appoLearning now curates and compares iPhone, Android tablet and Android smartphone apps

Nov 20, 2013

Today, we announce the addition of expert-curated educational apps for the iPhone, Android handset, and Android tablets to website and offering.   These new offerings, in addition to the Community Picks announced two weeks ago for iOS and Android, deliver the most comprehensive educational app discovery offering for students, parents and teachers available in the marketplace today.

As a result of this new content, we also conducted the first head-to-head comparison of top apps for educational categories for iOS vs. Android. The results were surprising to us. With the exception of early childhood categories, Android is in a virtual dead heat with iOS for the top 5 apps per categories as selected by experts.

But first, a word on methodology: in conjunction with educational experts, we defined 80 categories (for example, “Fractions.”) across four age groups: Early Childhood, Elementary Education, Middle School, and High School.  Next, we recruited teachers and educational experts to choose the very best five apps for each category, scoring each app according to the appoLearning proprietary rubric, a 14 question score in addition to commentary that generates an appoLearning Report Card Score that judges Educational Content, Kid Appeal, Assessment, Features and Design, Value, and Privacy.  Next, each category was reviewed by yet another educational expert or teacher for consistency and quality.   Since appoLearning has almost 170 categories for the iPad today, we limited our comparison to the 80 categories developed for the other three platforms (and yes we have plans to increase the number of categories).

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Our experts used a Samsung Galaxy Note 10.1 running Android version 4.1.2 Jellybean as their representative tablet, and a Samsung Galaxy S3 running Android version 4.1.2 Jellybean as their representative handset.  For iOS, as there are no compatibility issues, our experts used various iPhones and iPads running iOS 6 and 7.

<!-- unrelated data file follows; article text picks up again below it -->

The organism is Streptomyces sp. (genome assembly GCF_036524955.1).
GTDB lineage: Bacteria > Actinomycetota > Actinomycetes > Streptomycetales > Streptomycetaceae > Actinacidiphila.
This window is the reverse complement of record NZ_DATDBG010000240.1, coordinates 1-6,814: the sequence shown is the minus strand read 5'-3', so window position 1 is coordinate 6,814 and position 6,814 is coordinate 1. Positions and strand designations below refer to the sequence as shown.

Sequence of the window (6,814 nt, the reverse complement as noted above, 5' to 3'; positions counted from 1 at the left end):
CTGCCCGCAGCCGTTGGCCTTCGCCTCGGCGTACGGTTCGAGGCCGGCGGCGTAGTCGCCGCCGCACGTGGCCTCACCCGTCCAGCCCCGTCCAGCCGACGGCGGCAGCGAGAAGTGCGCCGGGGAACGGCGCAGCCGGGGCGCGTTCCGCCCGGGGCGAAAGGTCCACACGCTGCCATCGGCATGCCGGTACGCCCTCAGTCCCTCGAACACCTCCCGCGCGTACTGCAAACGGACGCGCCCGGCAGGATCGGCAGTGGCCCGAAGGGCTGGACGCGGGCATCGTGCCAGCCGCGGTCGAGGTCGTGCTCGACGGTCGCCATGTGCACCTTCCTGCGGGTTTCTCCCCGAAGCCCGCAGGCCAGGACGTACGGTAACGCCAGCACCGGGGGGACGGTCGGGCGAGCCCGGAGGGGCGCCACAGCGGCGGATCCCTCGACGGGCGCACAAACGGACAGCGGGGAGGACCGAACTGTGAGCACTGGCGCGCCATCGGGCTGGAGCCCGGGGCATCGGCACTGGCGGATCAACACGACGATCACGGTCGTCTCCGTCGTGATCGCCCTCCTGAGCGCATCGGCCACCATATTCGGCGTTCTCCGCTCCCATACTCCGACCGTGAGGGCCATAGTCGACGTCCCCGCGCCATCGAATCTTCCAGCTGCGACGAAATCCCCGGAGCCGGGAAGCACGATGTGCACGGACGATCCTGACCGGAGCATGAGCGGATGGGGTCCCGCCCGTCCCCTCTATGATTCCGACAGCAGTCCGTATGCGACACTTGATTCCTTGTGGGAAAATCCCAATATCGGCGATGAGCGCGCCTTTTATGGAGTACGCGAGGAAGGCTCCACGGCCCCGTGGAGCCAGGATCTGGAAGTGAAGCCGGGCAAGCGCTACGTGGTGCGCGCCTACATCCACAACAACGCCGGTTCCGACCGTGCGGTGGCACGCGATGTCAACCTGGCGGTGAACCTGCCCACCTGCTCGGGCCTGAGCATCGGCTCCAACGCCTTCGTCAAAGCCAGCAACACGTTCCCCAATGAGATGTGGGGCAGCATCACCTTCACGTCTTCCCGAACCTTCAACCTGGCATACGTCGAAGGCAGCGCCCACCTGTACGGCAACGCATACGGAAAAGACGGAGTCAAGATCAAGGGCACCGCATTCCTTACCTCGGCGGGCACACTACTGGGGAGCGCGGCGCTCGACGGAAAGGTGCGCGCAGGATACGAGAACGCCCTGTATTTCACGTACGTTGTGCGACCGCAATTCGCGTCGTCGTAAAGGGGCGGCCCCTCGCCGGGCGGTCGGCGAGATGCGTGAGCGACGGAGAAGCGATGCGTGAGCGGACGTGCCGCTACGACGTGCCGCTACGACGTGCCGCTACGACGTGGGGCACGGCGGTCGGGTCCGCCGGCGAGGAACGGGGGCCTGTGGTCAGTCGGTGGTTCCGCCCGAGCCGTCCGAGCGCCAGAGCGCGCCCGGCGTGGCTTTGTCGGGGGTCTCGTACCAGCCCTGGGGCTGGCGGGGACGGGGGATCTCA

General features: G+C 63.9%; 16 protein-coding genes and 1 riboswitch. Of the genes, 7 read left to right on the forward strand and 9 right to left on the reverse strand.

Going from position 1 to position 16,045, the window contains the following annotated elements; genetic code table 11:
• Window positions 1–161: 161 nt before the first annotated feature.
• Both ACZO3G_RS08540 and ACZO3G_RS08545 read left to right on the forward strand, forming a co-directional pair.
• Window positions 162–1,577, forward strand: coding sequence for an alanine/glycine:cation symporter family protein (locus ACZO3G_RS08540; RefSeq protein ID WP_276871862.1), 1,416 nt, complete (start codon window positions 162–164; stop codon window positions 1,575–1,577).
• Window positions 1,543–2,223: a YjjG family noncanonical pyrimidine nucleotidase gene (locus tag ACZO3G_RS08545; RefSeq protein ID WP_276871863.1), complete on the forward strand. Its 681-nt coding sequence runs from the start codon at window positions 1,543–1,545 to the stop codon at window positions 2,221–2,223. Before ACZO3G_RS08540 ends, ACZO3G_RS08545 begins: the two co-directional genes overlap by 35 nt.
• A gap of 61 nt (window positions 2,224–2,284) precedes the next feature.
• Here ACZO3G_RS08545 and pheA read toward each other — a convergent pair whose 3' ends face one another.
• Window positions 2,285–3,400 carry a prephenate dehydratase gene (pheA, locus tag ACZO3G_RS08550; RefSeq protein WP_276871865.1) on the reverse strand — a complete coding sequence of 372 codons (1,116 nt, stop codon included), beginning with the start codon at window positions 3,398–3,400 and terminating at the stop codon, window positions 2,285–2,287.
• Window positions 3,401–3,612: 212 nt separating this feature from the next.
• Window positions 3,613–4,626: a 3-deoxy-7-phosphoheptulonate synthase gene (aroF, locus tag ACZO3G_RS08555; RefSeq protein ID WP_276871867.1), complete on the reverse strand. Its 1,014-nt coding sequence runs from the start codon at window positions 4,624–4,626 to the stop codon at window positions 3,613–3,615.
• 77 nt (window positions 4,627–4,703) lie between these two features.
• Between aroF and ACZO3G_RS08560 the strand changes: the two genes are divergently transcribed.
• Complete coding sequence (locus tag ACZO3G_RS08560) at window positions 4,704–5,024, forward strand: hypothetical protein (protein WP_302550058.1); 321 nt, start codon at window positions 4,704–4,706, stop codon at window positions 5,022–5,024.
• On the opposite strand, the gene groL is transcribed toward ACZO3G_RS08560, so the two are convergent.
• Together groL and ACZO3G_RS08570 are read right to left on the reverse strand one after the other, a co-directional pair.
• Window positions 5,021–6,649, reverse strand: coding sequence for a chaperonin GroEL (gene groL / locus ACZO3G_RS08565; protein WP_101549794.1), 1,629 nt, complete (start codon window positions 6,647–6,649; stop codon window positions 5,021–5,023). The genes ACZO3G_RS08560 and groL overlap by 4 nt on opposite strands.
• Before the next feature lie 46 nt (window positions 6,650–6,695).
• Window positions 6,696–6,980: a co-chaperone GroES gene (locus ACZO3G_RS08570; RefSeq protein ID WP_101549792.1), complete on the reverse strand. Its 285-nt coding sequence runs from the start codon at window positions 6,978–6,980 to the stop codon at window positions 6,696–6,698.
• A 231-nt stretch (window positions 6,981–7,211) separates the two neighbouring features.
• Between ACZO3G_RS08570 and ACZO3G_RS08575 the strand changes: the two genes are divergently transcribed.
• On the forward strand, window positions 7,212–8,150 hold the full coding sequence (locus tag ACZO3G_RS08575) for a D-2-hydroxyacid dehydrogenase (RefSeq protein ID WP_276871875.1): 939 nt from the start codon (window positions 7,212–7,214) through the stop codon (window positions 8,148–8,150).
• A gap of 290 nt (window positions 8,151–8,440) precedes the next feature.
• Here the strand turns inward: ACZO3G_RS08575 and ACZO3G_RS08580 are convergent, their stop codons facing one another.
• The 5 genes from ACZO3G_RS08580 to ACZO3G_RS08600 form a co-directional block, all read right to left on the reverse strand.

The result is a Report Card Score that provides what we feel is essential to Education (and really any deep vertical) app discovery: context (not just educational apps, but elementary numeracy), credibility (not an anonymous editor but an actual expert who can be identified and contacted), and transparency (not a hidden scale or 5-point score but a detailed score).  This methodology when applied across platforms allows us to compare the efficacy and quality of apps.

And the results surprised us.  We had been stories of the lack of great Android apps in Education for quite some time; but the reality is you can find great apps for Android Tablets and Android Handsets in addition to iPhones and iPads.

Some other interesting results from the study:  iPhone educational apps are actually ranked slightly higher than iPad educational apps across the board; not surprising if you think about the larger installed market of iPhones vs. iPads and the subsequent ability to make a large investment against that market.   Each of the four platforms have a significant percentage of these top five apps being paid, with iOS having a larger percentage of paid apps than Android, and also a higher average price. Again, not surprising in that in our experience in is much harder to deliver a true freemium model in the Education category due to expectations of value upon delivery and the bursty use case model.

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Available for free today, the full set of expert data and reviews for each of the 400 apps for 80 categories for iPhone, Android Tablet, and Android Handheld join the over 830 apps for over 165 categories for iPad on This is in addition to the Community Lists where any parent, teacher, or student can create their own lists for sharing.

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